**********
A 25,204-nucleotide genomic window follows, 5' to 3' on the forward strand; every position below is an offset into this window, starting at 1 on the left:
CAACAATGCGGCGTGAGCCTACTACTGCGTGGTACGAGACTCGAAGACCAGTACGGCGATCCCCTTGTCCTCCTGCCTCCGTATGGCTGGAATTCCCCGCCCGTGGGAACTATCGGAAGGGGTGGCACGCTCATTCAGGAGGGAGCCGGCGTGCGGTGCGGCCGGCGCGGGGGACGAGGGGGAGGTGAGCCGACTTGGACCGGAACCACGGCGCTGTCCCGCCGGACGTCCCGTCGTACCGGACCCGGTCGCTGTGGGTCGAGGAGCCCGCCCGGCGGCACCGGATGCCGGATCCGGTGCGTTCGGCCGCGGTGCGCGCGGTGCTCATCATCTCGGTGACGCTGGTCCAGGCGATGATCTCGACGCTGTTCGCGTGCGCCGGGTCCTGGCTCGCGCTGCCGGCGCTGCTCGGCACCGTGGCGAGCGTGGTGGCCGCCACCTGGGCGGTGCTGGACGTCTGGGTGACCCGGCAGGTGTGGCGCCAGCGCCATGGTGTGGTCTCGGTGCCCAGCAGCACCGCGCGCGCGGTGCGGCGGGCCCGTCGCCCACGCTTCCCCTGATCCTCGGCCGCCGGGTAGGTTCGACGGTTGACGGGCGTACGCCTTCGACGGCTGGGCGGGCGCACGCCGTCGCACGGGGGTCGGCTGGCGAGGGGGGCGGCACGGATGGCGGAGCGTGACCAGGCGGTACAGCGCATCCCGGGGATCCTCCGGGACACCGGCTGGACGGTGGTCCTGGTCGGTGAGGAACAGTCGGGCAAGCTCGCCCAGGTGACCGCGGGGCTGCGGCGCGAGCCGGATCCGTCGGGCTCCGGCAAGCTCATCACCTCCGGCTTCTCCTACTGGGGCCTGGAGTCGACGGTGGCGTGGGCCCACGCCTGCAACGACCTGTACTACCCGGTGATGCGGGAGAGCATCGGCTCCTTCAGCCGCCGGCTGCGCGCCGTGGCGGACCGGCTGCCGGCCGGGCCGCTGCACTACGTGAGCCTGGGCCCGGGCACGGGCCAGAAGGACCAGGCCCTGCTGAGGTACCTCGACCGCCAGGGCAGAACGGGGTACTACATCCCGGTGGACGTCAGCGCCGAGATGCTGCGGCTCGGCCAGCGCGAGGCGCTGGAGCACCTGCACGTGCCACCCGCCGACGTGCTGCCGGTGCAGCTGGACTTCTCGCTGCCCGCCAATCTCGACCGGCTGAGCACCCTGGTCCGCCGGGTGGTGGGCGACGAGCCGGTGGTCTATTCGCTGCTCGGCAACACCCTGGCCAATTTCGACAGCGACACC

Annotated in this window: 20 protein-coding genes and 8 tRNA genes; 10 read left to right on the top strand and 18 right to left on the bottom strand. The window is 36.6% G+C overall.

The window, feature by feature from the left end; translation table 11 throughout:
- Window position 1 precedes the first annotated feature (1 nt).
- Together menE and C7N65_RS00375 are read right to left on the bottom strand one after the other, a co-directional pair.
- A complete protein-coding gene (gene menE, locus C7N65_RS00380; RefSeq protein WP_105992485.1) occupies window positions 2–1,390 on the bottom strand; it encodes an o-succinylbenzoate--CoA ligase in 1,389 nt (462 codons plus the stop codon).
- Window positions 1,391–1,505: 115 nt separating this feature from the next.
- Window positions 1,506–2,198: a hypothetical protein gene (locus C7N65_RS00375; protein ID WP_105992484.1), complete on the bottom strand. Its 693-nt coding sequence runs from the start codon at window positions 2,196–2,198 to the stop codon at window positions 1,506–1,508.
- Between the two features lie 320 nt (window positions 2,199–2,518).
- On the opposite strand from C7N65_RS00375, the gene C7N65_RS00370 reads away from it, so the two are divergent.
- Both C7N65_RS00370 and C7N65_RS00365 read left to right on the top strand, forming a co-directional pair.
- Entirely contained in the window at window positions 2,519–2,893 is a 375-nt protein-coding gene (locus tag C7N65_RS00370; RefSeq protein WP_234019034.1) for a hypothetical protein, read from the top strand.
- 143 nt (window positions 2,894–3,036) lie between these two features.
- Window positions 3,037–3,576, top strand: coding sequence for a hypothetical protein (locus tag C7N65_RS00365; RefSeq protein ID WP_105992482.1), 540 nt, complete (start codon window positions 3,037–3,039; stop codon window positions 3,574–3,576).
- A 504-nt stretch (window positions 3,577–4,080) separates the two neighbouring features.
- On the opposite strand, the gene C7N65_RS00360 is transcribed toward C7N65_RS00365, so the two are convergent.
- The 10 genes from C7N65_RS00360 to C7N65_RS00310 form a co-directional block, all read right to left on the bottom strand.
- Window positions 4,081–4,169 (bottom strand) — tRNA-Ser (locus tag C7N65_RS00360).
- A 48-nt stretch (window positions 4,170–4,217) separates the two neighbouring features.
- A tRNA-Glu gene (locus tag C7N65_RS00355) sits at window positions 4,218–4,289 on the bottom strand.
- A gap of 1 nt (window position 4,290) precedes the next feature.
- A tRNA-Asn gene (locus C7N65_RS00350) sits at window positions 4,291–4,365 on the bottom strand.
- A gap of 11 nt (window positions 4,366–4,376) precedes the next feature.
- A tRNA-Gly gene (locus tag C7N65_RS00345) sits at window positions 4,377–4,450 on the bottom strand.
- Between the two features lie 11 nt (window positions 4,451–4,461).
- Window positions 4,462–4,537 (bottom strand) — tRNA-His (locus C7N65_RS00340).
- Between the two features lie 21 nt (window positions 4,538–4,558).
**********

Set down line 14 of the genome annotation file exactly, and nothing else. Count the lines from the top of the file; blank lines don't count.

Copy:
- 143 nt (window positions 2,894–3,036) lie between these two features.